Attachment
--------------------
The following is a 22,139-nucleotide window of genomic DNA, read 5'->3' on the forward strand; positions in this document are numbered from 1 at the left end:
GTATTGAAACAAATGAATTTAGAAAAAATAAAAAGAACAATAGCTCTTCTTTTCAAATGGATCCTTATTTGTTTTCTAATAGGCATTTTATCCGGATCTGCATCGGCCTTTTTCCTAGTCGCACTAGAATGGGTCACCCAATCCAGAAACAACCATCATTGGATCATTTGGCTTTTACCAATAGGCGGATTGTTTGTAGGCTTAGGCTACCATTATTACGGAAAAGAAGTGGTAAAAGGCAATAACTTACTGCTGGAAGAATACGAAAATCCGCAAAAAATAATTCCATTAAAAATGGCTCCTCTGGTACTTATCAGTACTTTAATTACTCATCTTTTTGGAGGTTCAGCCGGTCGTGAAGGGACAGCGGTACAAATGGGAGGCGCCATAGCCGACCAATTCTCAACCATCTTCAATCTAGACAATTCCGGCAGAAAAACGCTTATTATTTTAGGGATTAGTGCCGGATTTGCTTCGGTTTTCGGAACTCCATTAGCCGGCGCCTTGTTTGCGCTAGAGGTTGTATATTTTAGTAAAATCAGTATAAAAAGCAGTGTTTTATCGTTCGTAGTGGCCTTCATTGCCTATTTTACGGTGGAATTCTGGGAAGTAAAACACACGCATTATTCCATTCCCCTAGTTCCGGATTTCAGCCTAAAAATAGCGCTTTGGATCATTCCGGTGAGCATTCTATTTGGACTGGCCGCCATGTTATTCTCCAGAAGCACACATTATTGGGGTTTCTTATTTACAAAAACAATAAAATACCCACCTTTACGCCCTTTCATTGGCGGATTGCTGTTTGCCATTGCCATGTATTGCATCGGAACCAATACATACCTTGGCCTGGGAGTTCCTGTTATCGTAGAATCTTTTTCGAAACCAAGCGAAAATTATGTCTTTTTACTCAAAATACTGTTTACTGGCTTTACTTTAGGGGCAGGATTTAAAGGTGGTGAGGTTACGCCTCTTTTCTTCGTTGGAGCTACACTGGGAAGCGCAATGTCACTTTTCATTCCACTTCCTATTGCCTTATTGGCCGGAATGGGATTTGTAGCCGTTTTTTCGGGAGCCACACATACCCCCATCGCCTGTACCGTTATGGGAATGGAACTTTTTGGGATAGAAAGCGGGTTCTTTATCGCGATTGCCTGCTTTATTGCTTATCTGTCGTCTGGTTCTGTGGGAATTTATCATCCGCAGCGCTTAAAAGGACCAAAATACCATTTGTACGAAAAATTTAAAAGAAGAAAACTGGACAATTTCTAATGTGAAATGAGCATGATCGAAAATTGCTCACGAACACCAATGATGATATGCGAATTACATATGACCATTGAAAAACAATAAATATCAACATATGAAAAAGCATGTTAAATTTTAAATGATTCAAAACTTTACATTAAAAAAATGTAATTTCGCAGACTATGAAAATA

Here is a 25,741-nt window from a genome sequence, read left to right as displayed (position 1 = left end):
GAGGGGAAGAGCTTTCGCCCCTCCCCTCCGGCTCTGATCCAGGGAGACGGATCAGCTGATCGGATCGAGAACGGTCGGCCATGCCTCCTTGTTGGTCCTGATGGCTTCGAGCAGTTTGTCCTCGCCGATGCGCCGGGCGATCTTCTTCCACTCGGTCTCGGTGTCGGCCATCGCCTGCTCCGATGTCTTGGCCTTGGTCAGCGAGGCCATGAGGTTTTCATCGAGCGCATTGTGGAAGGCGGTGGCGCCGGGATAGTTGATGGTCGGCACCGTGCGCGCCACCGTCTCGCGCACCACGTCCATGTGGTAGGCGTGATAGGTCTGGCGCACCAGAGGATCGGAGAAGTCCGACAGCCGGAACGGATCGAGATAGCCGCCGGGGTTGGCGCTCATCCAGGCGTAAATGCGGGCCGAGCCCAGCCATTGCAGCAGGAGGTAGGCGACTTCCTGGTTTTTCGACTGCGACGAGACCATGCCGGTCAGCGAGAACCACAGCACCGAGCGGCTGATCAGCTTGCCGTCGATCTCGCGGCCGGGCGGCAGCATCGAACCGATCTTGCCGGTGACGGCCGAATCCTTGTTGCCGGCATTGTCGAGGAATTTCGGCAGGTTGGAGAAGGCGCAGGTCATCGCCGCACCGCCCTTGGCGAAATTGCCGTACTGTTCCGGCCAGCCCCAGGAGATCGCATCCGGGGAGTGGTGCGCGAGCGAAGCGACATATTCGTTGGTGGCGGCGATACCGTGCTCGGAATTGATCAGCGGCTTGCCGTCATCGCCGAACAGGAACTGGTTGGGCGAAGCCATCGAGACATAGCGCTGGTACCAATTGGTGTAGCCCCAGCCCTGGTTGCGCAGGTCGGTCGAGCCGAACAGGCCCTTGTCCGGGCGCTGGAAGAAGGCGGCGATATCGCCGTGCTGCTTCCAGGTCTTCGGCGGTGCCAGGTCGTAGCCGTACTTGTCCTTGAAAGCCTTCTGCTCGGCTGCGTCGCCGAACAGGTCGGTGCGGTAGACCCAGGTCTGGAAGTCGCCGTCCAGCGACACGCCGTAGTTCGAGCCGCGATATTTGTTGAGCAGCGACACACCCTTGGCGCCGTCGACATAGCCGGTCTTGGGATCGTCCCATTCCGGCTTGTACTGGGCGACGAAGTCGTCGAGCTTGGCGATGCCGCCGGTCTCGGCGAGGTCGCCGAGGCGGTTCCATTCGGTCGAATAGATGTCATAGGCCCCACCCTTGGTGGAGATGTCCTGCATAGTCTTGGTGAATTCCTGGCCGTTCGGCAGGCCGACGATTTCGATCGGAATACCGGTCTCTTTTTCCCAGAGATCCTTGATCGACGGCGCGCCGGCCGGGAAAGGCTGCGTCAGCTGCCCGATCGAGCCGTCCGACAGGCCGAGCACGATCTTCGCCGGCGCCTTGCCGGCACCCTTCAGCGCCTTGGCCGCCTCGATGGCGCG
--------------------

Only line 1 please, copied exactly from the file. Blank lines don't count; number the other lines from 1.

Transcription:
The following is a 22,139-nucleotide window of genomic DNA, read 5'->3' on the forward strand; positions in this document are numbered from 1 at the left end: